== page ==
• creativesoul
    3.5k
    Meaning requires a plurality of things. Shared meaning requires a plurality of agents. A plurality refutes solipsism.
  • SnowyChainsaw
    97
    I repeat, how might Solipsism be falsified in principle?tom

    That is the principle of it. There is a possibility that Solipsism can be proven false and, given infinite time, any possibility becomes a certainty therefore Solipsism is falsifiable.

    Any distinction you are making that claims this is not a fundamental truth is lost on me.

    Higher dimension, mysteries? Probablytom

    Assuming you are not being sarcastic: if you admit this is a possibility then given the above principle you must admit Solipsism is falsifiable.
  • Harry Hindu
    1.4k
    OK, so let's examine two claims, which are actually competing theories, which utilise identical equations:

    1. Underlying reality does not exist. The equations are purely epistemic.

    2. Underlying reality does exist. The equations correspond to elements of reality.

    Here we have a genuine situation where your criterion of accuracy is both philosophically and scientifically useless.

    And of course we have the age-old ideas:

    1. Only my mind exists.

    2. There exists a Reality independent of my mind.

    Science can't help you with that one.
    tom

    Actually, infants have already solved this problem when they acquire Object Permanence.

    If 1. is true, then you are saying that you only exist as words on a screen, as that is how you appear to me. Is that what you are saying? If 1. is true, I assure you that your mind doesn't exist and only mine does as I never experience another mind, only words on a screen. You, however would argue the opposite, so it seems that 1. defeats itself. Realism doesn't seem to have that problem.
  • tom
    1.5k
    Actually, infants have already solved this problem when they acquire Object Permanence.Harry Hindu

    I don't think infants have a clue about quantum mechanics let alone prefer epistemic or realist interpretations.

    If 1. is true, then you are saying that you only exist as words on a screen, as that is how you appear to me. Is that what you are saying? If 1. is true, I assure you that your mind doesn't exist and only mine does as I never experience another mind, only words on a screen. You, however would argue the opposite, so it seems that 1. defeats itself. Realism doesn't seem to have that problem.Harry Hindu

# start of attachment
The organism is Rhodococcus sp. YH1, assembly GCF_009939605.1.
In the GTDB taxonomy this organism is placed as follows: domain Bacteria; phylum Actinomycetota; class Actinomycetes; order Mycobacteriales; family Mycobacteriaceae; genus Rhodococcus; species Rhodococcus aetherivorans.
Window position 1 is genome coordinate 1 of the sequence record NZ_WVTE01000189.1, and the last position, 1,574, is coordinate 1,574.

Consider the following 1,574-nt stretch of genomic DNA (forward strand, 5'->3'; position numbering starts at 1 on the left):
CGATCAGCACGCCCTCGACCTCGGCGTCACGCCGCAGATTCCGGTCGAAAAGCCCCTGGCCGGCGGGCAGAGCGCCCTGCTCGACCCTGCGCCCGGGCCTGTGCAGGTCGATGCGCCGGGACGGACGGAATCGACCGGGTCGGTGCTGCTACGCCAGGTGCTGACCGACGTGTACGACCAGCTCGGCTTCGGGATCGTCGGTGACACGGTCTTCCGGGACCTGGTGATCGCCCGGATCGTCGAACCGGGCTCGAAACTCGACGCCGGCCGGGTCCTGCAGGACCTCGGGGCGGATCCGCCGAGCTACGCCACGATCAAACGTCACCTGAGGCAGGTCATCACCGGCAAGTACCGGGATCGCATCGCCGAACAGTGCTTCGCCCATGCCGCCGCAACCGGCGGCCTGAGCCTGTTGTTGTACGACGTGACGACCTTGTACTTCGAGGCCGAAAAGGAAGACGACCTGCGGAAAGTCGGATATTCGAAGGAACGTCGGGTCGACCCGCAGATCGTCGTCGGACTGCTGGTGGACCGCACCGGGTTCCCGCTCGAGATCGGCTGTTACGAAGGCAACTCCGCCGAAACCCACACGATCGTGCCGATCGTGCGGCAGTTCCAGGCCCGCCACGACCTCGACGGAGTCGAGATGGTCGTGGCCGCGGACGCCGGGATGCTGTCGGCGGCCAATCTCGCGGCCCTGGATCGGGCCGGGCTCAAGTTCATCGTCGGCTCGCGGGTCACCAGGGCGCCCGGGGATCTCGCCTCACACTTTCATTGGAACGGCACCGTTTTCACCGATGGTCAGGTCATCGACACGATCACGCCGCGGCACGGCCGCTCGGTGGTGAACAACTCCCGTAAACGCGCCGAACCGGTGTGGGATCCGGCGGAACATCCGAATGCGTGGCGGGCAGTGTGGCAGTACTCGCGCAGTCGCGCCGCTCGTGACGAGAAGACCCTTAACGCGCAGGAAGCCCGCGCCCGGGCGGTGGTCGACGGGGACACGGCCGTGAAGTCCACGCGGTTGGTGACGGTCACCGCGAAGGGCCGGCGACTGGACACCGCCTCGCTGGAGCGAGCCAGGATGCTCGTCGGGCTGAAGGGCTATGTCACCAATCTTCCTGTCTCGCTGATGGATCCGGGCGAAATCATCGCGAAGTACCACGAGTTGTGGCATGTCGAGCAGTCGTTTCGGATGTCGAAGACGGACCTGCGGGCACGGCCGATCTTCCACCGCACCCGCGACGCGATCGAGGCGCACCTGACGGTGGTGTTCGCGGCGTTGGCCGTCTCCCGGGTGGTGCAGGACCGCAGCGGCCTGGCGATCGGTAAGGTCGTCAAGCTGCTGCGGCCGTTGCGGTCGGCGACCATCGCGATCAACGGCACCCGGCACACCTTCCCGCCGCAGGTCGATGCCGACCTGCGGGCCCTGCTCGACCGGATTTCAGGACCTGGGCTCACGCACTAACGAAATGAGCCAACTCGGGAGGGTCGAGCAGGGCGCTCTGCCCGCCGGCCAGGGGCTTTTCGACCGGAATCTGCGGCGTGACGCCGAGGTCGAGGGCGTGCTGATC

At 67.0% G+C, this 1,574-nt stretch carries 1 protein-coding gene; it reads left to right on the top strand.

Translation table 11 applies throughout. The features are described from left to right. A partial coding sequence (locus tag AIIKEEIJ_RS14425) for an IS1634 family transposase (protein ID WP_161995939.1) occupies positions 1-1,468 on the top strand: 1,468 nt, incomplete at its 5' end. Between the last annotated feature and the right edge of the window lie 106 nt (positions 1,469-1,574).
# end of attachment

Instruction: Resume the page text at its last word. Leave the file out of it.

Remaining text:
I thought you were going to provide a test so we can falsify solipsism.
  • Mitchell
    134
    My mind creates all phenomena

    Ah, but I existed before I joined this group, so your mind did not create me.
  • tom
    1.5k
    Ah, but I existed before I joined this group, so your mind did not create me.Mitchell

    There are no empirical consequences of Solipsism that makes it distinguishable from realism. It is logically consistent. It is therefore impossible to apply the method of science, test, or falsify it. It is a philosophical question.

    Is this so hard for people to grasp?
  • Cavacava
    2.4k


    Solipsism proves that logic is not capable of encompassing reality we experience.
  • filipeffv
    14
    There exists a Reality independent of my mind.tom

    But we can't know that reality.
    The phenomena is the result of understanding and perception of the noumena.
  • filipeffv
    14
    This epistemological idea of a reality thoroughly independent of our mind is a mistake, because fall down on of Hume's problems...
    Kant had a good answer to Hume, and to everyone who was almost getting crazy with epistemological problems, but Kant's view was kinda rejected by his "successors", like Fichte, Hegel, etc, while positivism was getting the consensus of scientists and logical philosophers. However, even Wittgenstein abandoned logical positivism, and Godel's theorem helped to kill, dig a hole, and push positivism into it.
  • filipeffv
    14
    There's, in this forum, a wrong epistemological conception and a too much faith in what science can know or can't know, almost a scientificism
  • filipeffv
    14
    Ah, but I existed before I joined this group, so your mind did not create me.Mitchell

    Clearly, you do not understand what he is saying, and never even take a book of transcendental epistemology to read... Ah!!!
    The Phenomena, not as it is in itself, but as it is to us, is a result of properties of second quality, id est, it is a process in which both the individual mind and the thing in it self (noumena) creates the Phenomena.
    "Phenomena are the appearances, which constitute the our experience; noumena are the things themselves, which constitute reality"
  • Mitchell
    134
    you do not understand what he is saying, and never even take a book of transcendental epistemology to read